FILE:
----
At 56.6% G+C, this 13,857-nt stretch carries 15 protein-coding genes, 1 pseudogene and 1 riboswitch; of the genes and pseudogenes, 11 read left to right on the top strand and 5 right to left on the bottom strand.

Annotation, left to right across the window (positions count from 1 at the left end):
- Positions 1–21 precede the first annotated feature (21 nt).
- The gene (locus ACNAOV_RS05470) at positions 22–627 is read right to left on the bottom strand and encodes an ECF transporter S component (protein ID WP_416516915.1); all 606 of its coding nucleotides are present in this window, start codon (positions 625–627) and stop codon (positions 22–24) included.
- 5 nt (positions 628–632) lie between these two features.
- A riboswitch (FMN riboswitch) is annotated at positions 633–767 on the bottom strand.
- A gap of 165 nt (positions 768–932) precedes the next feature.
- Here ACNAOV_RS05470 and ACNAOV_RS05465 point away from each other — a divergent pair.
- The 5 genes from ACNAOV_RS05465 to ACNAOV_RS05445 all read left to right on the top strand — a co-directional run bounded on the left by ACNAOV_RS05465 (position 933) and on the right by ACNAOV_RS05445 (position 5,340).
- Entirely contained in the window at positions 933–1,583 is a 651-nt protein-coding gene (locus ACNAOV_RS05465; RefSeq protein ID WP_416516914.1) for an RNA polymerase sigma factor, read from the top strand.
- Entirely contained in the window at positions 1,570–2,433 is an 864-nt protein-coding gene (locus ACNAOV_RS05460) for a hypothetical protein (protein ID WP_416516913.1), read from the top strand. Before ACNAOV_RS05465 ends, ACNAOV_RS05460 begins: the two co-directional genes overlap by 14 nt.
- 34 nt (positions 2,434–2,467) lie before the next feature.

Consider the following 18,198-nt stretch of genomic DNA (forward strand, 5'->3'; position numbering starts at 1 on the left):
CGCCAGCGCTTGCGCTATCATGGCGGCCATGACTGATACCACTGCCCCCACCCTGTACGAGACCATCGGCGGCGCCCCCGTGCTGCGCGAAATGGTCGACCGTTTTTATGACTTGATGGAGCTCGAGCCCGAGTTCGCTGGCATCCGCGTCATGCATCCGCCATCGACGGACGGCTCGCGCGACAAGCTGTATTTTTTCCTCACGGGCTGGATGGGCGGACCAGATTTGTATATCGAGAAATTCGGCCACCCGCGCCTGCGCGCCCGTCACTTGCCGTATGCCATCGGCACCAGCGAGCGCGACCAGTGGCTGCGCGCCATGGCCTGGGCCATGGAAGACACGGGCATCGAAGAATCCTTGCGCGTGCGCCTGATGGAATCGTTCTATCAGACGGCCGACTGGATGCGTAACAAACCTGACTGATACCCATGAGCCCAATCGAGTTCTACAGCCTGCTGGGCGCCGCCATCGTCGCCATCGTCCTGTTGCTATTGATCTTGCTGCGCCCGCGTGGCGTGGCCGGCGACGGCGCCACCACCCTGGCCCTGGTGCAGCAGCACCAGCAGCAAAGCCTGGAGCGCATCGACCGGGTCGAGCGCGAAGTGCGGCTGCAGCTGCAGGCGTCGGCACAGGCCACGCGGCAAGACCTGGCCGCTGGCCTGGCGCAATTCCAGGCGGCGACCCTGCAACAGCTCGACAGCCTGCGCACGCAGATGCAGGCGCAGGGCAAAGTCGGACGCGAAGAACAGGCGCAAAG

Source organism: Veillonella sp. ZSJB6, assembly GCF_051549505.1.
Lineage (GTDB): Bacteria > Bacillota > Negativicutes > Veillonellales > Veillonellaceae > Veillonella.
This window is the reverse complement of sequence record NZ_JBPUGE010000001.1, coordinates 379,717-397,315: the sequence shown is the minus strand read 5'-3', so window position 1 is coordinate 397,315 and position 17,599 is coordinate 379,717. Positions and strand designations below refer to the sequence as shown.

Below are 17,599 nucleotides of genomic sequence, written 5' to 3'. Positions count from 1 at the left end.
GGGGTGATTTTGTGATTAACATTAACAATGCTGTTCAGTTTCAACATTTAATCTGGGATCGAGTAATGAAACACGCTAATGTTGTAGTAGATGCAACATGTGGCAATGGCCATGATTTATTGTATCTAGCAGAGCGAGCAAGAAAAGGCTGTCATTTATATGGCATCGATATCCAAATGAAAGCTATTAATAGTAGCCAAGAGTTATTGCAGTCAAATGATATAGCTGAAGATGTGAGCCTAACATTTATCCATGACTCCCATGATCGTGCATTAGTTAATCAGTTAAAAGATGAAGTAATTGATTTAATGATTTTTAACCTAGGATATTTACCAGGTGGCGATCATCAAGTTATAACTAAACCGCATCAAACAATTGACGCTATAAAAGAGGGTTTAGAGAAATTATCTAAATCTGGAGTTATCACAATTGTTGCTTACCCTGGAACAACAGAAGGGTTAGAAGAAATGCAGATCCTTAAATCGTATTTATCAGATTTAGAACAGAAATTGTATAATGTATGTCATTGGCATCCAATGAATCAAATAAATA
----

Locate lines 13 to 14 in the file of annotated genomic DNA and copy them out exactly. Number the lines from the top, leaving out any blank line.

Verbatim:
Consider the following 18,198-nt stretch of genomic DNA (forward strand, 5'->3'; position numbering starts at 1 on the left):
CGCCAGCGCTTGCGCTATCATGGCGGCCATGACTGATACCACTGCCCCCACCCTGTACGAGACCATCGGCGGCGCCCCCGTGCTGCGCGAAATGGTCGACCGTTTTTATGACTTGATGGAGCTCGAGCCCGAGTTCGCTGGCATCCGCGTCATGCATCCGCCATCGACGGACGGCTCGCGCGACAAGCTGTATTTTTTCCTCACGGGCTGGATGGGCGGACCAGATTTGTATATCGAGAAATTCGGCCACCCGCGCCTGCGCGCCCGTCACTTGCCGTATGCCATCGGCACCAGCGAGCGCGACCAGTGGCTGCGCGCCATGGCCTGGGCCATGGAAGACACGGGCATCGAAGAATCCTTGCGCGTGCGCCTGATGGAATCGTTCTATCAGACGGCCGACTGGATGCGTAACAAACCTGACTGATACCCATGAGCCCAATCGAGTTCTACAGCCTGCTGGGCGCCGCCATCGTCGCCATCGTCCTGTTGCTATTGATCTTGCTGCGCCCGCGTGGCGTGGCCGGCGACGGCGCCACCACCCTGGCCCTGGTGCAGCAGCACCAGCAGCAAAGCCTGGAGCGCATCGACCGGGTCGAGCGCGAAGTGCGGCTGCAGCTGCAGGCGTCGGCACAGGCCACGCGGCAAGACCTGGCCGCTGGCCTGGCGCAATTCCAGGCGGCGACCCTGCAACAGCTCGACAGCCTGCGCACGCAGATGCAGGCGCAGGGCAAAGTCGGACGCGAAGAACAGGCGCAAAG